I’ve been through the labour and delivery ward three times. Every time, I was blessed with a team of amazing midwives. During my third labour, I was lucky enough to have midwife, Alvin, who I saw every appointment from 13 weeks to the D-Day.
I knew him. He knew me. And he didn’t even flinch when I screamed, “ALVIN,” 8 gazillion times, followed by,”GET ME THE AN-ESTH-AN-A-STET, THE EPIDURAL DUDE!”
Alvin was awesome, but ever wonder what our lovely midwives do in between telling us to push and tracking down the epidural dude?
We went to Philips Avent Midwife and Birth Beat Founder Edwina Sharrock to find out. She’s been in the midwifery industry for over 14 years and shared just what working on the birth ward is really like:
What do midwives do???
First and foremost, mum duties
6:00 AM: My 6-year-old son wakes me up, prying open my eyes to see whether I’m awake. Well, now I am! Fortunately, he follows this up by popping on the kettle for me.
8:00 AM: Once lunches are packed, breakfast is wolfed down and uniforms are on, it’s time to send my kids off. I live in regional Australia so the kids hop on the bus straight from our front gate, making my day a whole lot easier.
Next stop, Birth Beat business
10:00 AM: A midwife’s shift begins at either 7:00AM, 1:30PM or 9:30PM. Fortunately for me today, I am on the afternoon shift so I have the whole morning to catch up on admin.
I spend my morning doing things around the house, getting through emails and answering questions from my Birth Beat (my online midwife program) clients who attend my online childbirth classes.
11:00 AM: On this particular morning, I have a Zoom call with a new mum who is having challenges breastfeeding. It’s a topic that comes up frequently and I encourage all parents to not be afraid to ask for help.
When struggling to breastfeed there are a range of products that can assist in providing the best nutrients from the breast. For me, the Philips Avent Electric breast pump does just the job. It has technology that actually mimics a baby’s natural feeding process so the whole experience for mum is far more simple, fast and also incredibly gentle.
While all this is going on, my husband walks past my office and looks at me laughing as I demonstrate the breast pump and hold it up to my shirt. I love how technology lets me help clients from afar without having to travel.
12:30 PM: I make myself a big healthy lunch that will keep me going through my shift and head over to the hospital.
Midwife duties begin
1:30 PM: The beauty but also challenge of being a midwife is that you never know how many women are going to give birth on any given day. Today I’m in the birthing suite, and already it’s been a very busy day.
There is a mum in labour so I jump straight into action so my colleagues can go on break.
2:00 PM: It is the first time I’m meeting a new couple so I spend some time getting to know them to build a relationship to the point where they feel relaxed and comfortable.
It’s important to also understand what sort of birth they want and how much they may already know about the birthing process. For me, education is key to ensuring my clients are well-prepared beforehand.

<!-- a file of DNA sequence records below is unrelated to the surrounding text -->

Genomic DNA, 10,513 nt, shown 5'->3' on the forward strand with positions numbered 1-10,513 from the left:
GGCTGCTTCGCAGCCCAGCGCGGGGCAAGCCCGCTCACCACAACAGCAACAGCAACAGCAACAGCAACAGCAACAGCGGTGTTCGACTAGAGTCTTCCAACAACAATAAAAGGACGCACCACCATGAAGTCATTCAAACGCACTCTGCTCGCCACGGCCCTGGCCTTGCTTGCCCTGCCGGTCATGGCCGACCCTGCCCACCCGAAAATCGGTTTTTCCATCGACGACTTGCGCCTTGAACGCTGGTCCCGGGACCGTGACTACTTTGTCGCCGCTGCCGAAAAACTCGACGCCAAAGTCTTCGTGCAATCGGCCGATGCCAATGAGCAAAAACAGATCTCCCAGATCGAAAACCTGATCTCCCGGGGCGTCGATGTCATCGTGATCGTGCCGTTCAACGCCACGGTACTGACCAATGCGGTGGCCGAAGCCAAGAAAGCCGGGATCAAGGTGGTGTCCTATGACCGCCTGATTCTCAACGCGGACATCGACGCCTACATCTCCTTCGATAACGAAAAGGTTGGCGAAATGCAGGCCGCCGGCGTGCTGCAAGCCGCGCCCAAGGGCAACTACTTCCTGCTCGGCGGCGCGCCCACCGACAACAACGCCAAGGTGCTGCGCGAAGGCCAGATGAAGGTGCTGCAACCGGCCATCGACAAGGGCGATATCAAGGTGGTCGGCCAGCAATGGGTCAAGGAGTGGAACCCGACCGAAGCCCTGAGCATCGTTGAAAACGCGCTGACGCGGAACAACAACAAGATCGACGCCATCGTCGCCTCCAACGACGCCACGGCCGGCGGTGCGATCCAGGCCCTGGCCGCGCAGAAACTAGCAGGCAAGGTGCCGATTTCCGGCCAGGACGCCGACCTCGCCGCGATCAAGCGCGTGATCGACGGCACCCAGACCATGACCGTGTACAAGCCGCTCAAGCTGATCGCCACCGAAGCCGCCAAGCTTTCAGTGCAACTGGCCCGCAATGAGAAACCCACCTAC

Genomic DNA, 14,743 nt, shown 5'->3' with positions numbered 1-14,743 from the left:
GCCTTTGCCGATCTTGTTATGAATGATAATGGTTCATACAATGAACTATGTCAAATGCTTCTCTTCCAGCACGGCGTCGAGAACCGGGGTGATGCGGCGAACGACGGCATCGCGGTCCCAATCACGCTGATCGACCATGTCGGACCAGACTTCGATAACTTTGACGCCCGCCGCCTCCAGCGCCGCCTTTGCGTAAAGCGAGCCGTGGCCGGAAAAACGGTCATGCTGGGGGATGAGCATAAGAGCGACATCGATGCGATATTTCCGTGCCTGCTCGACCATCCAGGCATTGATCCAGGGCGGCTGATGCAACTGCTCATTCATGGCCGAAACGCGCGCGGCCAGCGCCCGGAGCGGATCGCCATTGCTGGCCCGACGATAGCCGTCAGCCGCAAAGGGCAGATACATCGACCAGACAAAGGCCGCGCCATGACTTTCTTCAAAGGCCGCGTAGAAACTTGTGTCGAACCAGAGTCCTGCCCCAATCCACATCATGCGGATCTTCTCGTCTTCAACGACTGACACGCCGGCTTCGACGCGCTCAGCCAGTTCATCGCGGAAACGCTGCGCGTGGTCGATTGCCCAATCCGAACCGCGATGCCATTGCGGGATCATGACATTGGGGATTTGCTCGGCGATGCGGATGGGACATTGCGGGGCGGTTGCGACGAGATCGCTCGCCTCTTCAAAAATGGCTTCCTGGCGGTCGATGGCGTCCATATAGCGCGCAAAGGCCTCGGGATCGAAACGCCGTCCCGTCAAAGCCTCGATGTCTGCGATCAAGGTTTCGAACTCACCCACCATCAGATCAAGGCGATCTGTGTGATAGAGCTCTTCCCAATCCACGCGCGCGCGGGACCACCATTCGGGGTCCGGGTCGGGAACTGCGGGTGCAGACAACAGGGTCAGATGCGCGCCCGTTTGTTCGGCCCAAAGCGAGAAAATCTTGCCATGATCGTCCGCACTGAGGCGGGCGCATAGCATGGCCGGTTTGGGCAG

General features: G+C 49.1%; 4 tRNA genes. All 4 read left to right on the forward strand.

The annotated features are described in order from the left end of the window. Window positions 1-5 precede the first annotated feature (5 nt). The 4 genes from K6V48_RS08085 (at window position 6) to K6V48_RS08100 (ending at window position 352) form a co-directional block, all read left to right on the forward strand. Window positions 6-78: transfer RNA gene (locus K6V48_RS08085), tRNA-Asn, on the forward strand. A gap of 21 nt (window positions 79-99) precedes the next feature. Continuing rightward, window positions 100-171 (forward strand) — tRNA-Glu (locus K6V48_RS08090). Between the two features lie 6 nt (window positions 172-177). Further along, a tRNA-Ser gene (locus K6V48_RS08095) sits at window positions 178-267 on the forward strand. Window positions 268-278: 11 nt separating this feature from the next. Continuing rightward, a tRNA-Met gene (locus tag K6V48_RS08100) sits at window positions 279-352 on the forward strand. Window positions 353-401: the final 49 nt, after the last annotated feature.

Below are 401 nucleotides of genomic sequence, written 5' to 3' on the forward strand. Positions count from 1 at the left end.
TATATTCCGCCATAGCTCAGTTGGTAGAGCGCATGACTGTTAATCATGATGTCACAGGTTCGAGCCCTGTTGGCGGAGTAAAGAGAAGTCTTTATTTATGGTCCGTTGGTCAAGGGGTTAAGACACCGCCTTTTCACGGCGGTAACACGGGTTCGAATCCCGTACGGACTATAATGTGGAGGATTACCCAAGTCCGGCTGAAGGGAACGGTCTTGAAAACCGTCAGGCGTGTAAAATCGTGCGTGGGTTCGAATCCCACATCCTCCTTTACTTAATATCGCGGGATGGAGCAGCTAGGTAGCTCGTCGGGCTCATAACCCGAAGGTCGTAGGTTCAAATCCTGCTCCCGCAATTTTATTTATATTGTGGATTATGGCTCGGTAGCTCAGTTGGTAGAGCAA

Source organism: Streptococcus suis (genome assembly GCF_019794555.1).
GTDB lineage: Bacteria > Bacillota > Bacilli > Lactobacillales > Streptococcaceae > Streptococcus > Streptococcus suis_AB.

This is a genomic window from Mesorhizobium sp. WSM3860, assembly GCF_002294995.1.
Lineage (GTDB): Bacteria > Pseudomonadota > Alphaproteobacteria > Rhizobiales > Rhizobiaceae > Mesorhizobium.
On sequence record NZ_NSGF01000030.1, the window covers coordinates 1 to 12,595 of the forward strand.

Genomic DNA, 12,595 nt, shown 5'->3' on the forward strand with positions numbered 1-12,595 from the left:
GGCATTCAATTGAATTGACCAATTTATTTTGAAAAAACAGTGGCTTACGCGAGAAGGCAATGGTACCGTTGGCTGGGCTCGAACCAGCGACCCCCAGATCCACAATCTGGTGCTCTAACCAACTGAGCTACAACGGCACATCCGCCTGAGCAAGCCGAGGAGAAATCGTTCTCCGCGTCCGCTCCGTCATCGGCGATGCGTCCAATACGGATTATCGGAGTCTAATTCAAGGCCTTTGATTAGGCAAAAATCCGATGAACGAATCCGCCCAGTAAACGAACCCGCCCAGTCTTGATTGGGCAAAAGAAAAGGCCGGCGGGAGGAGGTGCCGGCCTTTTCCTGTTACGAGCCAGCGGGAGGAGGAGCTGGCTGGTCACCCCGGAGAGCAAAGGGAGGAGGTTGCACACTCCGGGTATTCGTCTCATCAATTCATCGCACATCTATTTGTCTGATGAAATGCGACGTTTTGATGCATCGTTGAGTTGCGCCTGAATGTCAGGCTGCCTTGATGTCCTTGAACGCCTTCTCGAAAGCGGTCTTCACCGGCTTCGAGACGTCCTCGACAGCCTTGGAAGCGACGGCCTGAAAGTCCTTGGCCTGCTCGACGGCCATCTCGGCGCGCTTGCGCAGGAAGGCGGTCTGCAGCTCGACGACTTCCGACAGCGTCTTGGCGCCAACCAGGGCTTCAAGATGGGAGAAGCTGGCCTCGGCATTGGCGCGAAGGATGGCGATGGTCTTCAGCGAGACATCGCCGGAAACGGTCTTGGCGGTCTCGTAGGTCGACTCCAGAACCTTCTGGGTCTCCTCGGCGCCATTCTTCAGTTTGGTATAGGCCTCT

On assessment, it was clear she was in established labour. This is her third baby though so it might not take long.
At this stage, I try to offer support to both parents so that they know how they can help one another. Often this can be teaching the partner how to massage. Or it may be encouraging mum to find ways to be more comfortable, whether this is moving into the bath or finding new positions.
It can get pretty intense in the birthing suite so sometimes we end up playing the role of a peacemaker and a mediator, too!
As this couple have two children, they’ve been through this before. Dad knows not to put on the telly or go out for a Maccas break at this stage! Mum is handling the labour like a trooper.
Time to push!
5:00 PM: Mum’s labour is progressing well and it’s time for her to meet the baby!
I firstly assess mum to make sure she is fully dilated and then help her to understand when to push. Thankfully, this mum is well educated, so we don’t wait too long.
5:30 PM: He’s here! The first son for this family after two daughters, so there is excitement all around, especially from dad. I still cry every time I see new life enter the world. This job never gets old.
6:00 PM: My priority now is to help mum and baby learn to breastfeed together, and educate both parents on how to swaddle and hold their baby.
We also encourage the partner to cut the umbilical cord, although, I can’t say all of them are up to that challenge. Some people feel a bit faint or don’t like the idea of blood while a lot of partners think they are going to hurt their baby. Often we have to coach them through it or we simply do it instead.
7:00 PM: This time is called the golden hour – the special time when we leave the parents to bond with their new baby and spend their first moments together as a family.
During this time, I prepare mum Vegemite toast and a cup of tea, which she tells me is the best tea and toast of her life. I highly doubt that, but after 6-8 hours of labour, anything would taste amazing!
9:30 PM: At this point, it’s time for me to head home. I book a check-in with the new parents for the next day to make sure everything is going well.
Once I have briefed the evening staff on the excitement of the day, I head straight home to my own cup of tea, a shower and sleep – only to do it all over again tomorrow.
May 5th was International Midwives Day. We want to send a massive THANK YOU to all the midwives who helped us with our pregnancy, labour and postpartum journeys. I will be the first to admit I never could have done it without the support of my midwives, especially Alvin.
Oh, and of course, the epidural dude too. He deserves his own day too.